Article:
Ana Hunna: Tweet to support Women Bread Winners

Joel Gulhane
4 Min Read
A Twitter day on Saturday to discuss the obstacles that face female breadwinners in Egypt
A Twitter day on Saturday to discuss the obstacles that face female breadwinners in Egypt
A Twitter day on Saturday to discuss the obstacles that face female breadwinners in Egypt

On Saturday 26 October it is hoped that thousands around the world will pick up their phone, tablet or computer and log on to Twitter to support Women Bread Winners in the Middle East and North Africa region.

Gender equality is a global issue, but according to the Gender Gap Index 2012 the Middle East and North Africa region has fallen behind the rest of the world for closing that gap. According to the Ana Hunna or ‘I am here’ campaign, women are the main breadwinners in 33% of Egyptian households.

In the 2012 report Egypt ranked 126 out of 135 countries included in the index rankings.

Esraa Saleh, a member of the Ana Hunna campaign, believes the Twitter day will be a useful tool in raising the campaign’s profile. She said that the aim of the day “is to speak about women households,” which those involved in the campaign call ‘Women Bread Winners’. Saleh continued to explain “those women are totally ignored by society, despite the fact that they make a great contribution to the economy. They are fighting to earn their living, not only for themselves but for their families as well.”

Saturday’s Twitter day will have two roles to play in the Ana Hunna campaign according to Saleh, firstly “to highlight [Women Bread Winners’] efforts… and also to discuss with others what the possible solutions are to provide them with better opportunities.”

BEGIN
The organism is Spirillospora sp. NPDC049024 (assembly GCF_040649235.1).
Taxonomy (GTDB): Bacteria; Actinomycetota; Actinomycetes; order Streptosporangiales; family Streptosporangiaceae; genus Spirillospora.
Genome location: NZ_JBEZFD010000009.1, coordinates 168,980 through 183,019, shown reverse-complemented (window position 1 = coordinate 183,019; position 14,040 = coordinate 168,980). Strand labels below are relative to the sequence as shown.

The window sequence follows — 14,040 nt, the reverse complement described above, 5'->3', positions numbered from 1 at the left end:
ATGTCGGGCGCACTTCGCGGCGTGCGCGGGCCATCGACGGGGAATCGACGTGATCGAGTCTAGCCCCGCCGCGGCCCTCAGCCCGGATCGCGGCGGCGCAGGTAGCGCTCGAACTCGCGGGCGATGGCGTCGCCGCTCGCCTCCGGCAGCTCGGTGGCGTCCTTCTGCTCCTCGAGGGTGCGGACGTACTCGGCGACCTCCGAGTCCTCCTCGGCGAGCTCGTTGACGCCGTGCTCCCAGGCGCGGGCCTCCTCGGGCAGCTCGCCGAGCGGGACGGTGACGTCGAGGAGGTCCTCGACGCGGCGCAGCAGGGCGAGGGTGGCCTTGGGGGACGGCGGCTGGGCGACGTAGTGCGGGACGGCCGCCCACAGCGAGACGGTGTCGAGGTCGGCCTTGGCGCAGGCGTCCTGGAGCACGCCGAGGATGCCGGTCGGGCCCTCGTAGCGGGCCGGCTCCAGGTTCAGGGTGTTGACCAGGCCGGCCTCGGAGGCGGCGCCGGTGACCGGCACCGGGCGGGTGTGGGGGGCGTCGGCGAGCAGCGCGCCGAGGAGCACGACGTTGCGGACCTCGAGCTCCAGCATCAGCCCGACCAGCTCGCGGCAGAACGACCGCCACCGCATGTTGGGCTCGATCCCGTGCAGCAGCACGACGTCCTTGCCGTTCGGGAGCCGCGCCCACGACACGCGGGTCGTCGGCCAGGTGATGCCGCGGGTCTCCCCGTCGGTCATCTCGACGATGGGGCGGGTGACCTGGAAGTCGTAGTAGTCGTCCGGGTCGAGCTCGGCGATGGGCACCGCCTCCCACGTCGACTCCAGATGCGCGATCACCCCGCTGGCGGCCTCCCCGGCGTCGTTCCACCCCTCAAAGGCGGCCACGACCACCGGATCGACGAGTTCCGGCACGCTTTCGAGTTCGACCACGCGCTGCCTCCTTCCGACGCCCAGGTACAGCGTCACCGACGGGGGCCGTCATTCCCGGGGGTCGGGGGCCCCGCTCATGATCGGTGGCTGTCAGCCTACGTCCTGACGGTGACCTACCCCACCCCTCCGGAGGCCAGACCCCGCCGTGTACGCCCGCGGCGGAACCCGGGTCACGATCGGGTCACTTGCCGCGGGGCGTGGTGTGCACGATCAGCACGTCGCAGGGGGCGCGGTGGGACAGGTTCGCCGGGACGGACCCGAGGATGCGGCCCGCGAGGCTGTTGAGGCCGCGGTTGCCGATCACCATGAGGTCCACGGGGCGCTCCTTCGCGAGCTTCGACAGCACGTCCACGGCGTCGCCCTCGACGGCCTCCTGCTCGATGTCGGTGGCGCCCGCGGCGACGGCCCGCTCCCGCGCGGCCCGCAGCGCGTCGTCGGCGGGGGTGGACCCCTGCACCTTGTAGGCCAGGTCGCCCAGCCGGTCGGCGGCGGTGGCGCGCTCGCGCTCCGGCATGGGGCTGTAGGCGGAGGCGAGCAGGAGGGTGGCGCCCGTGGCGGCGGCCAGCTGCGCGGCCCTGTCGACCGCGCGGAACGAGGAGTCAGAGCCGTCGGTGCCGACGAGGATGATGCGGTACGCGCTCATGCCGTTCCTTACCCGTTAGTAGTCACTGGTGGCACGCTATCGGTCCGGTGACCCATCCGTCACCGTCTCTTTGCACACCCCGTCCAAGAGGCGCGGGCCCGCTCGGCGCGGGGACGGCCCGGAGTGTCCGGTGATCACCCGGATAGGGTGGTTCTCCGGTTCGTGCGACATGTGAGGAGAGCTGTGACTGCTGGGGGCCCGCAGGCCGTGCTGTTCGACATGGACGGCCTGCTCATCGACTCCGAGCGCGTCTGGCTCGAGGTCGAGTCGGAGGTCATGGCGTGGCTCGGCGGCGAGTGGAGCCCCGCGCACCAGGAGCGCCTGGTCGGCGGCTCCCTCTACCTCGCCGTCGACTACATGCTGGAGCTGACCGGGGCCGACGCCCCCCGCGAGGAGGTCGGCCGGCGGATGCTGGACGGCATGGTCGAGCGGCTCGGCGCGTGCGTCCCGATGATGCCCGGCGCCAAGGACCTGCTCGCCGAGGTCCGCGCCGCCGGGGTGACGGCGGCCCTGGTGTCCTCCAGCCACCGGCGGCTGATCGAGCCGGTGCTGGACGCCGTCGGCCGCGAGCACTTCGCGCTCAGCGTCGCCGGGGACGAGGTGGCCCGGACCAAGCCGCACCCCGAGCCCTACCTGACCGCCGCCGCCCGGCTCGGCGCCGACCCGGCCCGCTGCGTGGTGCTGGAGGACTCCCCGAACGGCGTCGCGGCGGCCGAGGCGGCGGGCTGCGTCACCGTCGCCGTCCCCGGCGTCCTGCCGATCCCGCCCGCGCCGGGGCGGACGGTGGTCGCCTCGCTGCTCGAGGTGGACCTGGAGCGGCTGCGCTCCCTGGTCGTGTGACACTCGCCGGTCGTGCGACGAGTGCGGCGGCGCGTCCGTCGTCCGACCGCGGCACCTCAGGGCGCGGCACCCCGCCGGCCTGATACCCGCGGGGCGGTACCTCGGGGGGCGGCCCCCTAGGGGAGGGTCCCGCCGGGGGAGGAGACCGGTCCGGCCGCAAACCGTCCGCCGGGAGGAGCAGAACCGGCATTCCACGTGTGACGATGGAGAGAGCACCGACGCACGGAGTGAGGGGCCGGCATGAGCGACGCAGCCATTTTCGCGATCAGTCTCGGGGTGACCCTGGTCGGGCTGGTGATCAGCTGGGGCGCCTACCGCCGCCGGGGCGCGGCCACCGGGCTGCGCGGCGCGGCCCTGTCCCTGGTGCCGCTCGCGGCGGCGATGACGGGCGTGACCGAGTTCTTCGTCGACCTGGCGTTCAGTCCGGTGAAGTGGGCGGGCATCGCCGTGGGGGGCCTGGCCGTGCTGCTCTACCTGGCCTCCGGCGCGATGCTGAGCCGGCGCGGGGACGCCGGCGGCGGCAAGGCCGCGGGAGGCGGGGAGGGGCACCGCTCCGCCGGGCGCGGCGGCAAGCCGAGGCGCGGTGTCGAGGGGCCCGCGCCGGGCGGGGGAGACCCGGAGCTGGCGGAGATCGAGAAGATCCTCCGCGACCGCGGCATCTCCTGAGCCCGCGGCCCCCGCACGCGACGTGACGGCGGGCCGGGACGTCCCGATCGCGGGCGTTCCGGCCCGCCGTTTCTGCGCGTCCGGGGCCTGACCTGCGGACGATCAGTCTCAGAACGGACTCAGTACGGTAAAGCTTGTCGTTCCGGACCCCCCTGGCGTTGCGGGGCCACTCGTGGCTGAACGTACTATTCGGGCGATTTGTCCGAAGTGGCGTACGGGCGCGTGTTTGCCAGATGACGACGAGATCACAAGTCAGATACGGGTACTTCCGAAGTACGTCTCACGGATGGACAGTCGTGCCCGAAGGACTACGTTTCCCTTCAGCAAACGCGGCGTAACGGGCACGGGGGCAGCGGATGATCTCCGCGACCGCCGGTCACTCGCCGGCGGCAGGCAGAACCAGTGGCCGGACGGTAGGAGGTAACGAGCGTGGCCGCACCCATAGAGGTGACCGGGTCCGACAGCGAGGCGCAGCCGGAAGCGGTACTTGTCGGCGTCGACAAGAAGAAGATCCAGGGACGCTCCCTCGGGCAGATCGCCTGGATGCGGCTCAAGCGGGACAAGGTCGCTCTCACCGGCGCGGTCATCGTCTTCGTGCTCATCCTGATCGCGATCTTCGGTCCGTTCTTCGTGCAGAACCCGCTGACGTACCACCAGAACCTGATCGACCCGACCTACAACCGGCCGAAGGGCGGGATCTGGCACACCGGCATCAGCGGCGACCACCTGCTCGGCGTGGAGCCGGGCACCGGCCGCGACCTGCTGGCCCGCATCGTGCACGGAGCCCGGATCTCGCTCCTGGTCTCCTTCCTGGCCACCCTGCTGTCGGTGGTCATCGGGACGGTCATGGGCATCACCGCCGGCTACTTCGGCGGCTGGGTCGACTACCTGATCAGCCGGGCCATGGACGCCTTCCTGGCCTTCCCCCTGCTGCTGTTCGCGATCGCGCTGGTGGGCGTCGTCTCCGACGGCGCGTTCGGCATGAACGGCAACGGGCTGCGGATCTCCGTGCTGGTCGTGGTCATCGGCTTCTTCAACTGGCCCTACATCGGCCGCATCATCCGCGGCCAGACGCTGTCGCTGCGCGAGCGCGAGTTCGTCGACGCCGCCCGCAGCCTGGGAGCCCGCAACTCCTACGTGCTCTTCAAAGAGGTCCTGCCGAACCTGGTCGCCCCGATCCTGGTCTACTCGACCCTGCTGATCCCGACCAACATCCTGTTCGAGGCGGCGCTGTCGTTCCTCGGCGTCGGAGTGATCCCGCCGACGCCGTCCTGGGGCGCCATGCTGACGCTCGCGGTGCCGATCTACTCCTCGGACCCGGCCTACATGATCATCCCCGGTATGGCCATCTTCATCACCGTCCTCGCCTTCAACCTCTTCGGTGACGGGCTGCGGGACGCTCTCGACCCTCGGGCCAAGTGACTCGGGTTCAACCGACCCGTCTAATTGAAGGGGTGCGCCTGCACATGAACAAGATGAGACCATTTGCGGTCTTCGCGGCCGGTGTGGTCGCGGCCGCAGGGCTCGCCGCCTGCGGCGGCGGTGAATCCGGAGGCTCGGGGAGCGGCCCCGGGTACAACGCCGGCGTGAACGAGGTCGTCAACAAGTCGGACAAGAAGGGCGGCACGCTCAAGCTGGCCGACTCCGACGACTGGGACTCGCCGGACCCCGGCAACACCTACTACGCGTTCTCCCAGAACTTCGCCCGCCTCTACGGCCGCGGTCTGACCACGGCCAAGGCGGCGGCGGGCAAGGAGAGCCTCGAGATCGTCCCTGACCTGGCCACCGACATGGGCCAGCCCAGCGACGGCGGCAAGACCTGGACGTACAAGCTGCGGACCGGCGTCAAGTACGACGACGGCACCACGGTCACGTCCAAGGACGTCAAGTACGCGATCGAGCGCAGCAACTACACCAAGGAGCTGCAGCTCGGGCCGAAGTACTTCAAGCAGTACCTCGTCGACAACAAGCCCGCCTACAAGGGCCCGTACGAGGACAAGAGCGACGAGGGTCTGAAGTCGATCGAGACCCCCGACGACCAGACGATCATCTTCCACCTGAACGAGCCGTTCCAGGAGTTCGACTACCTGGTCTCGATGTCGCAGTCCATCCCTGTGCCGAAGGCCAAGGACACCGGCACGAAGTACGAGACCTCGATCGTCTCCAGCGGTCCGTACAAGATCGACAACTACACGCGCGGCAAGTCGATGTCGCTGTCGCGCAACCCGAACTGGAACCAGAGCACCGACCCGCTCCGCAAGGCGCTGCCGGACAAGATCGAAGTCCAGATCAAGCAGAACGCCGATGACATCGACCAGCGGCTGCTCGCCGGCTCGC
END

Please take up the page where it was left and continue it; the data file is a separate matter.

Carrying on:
The Ana Hunna campaign literature explains the issues women who want to enter the labour market face in Egypt, despite the increase in enrollment and achievements in education for women. One issue is rooted in the stigma that “a woman’s place is seen to be at home, men are considered the main breadwinners.” The campaign highlights that women “lack access to work-related training and childcare facilities.” It adds, “Sexual harassment is a major obstacle to moving freely in the public sphere.” Therefore the campaign aims to change these perceptions and highlight the positive role women can have in the economy through challenging the “social norms”.

With over 500 million users, Twitter is one of the best ways to reach out to the world and people are able to track specific topics through the use of hash tags. On Saturday the Ana Hunna campaign will be using ‘#Loqmet3ish’, which literally translates to ‘piece of bread’ but is also a common term used to identify the poorer segment of society that will work for comparatively low wages, a piece of bread, in order to provide for themselves and their families.

Ana Hunna began as a media campaign, said Saleh. The campaign has nine short films that look at the challenges facing women in employment and looking at female role models from different backgrounds that fought for their rights and succeeded. Saleh says the campaign is now growing: “currently we are transforming Ana Hunna to be an initiative.” Through working with its partners the campaign hopes to “provide effective activities for our target groups so that they are able to have a real and wide contribution in the Egyptian economy through their work and social participation,” said Saleh.

If you want to join the discussion on Saturday log on to Twitter and follow @AnaHunnaEgypt and keep track of the hash tag ‘#Loqmet3ish’.

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Joel Gulhane is a journalist with an interest in Egyptian and regional politics. Follow him on Twitter @jgulhane
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